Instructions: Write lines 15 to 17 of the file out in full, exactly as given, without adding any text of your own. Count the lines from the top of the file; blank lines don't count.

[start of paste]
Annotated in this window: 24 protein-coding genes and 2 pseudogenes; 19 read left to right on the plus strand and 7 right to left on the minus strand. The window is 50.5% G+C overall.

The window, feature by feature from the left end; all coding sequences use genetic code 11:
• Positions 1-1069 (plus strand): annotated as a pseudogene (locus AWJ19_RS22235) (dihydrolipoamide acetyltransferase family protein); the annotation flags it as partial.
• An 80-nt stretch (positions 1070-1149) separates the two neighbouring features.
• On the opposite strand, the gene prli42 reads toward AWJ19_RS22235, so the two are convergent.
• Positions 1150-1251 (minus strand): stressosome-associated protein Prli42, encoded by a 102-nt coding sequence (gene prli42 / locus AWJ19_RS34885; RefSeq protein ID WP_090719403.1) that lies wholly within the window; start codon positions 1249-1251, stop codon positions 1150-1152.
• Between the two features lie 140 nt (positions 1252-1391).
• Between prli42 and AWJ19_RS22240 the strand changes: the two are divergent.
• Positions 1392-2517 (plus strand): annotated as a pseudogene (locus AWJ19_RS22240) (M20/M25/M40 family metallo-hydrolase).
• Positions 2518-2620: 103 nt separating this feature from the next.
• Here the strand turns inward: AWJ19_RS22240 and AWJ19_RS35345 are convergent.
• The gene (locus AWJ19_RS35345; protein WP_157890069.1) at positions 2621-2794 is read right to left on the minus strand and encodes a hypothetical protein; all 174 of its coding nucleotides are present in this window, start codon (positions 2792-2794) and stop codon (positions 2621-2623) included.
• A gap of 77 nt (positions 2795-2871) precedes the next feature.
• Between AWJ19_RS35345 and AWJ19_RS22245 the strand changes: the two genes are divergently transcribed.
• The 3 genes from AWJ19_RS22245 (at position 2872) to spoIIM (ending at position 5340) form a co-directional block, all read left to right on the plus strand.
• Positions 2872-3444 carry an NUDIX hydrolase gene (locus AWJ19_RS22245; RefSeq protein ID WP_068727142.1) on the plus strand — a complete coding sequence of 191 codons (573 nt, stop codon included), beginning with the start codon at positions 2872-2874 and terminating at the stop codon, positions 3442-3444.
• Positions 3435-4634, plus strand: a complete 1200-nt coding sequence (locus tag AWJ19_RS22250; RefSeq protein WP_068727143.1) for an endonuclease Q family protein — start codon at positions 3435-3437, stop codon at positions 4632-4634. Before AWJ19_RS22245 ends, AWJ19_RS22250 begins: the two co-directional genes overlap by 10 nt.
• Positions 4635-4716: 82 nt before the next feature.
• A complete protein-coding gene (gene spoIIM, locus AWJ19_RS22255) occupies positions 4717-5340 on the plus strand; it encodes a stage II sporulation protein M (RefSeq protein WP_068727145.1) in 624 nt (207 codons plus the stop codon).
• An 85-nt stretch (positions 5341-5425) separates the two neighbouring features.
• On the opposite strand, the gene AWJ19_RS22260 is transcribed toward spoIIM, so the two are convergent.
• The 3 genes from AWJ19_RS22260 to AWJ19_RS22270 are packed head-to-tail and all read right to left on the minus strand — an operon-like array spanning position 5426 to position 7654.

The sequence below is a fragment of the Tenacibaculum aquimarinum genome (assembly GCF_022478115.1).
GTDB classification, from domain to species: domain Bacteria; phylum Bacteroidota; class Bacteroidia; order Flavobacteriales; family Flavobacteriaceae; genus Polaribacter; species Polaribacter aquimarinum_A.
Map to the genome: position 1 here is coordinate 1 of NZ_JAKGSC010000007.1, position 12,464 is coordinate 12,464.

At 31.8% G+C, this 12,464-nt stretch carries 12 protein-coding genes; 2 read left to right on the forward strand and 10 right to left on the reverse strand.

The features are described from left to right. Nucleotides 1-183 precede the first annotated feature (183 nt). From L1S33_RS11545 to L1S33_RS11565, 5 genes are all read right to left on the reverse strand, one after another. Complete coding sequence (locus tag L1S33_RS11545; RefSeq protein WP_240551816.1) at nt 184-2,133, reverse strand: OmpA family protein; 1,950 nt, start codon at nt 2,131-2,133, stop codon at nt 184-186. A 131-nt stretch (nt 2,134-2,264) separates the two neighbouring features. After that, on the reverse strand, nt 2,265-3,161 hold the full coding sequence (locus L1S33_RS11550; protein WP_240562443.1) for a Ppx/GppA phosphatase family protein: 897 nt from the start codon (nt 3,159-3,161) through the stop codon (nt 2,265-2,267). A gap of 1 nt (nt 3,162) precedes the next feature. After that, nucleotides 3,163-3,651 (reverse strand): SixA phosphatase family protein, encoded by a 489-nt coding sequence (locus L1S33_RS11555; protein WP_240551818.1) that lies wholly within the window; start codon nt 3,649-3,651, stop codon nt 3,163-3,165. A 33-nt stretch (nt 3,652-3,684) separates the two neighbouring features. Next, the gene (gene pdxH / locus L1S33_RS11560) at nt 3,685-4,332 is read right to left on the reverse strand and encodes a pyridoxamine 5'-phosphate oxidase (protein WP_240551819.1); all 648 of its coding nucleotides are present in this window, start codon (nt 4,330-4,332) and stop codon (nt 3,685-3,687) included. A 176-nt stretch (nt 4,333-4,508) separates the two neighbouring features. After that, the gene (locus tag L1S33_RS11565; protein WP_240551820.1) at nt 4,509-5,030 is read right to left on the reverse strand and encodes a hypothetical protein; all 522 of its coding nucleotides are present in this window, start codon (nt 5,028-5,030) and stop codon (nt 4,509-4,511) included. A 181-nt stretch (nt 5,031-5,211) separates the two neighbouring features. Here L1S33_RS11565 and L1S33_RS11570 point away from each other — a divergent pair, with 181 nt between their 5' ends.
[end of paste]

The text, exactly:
• The 3 genes from AWJ19_RS22245 (at position 2872) to spoIIM (ending at position 5340) form a co-directional block, all read left to right on the plus strand.
• Positions 2872-3444 carry an NUDIX hydrolase gene (locus AWJ19_RS22245; RefSeq protein ID WP_068727142.1) on the plus strand — a complete coding sequence of 191 codons (573 nt, stop codon included), beginning with the start codon at positions 2872-2874 and terminating at the stop codon, positions 3442-3444.
• Positions 3435-4634, plus strand: a complete 1200-nt coding sequence (locus tag AWJ19_RS22250; RefSeq protein WP_068727143.1) for an endonuclease Q family protein — start codon at positions 3435-3437, stop codon at positions 4632-4634. Before AWJ19_RS22245 ends, AWJ19_RS22250 begins: the two co-directional genes overlap by 10 nt.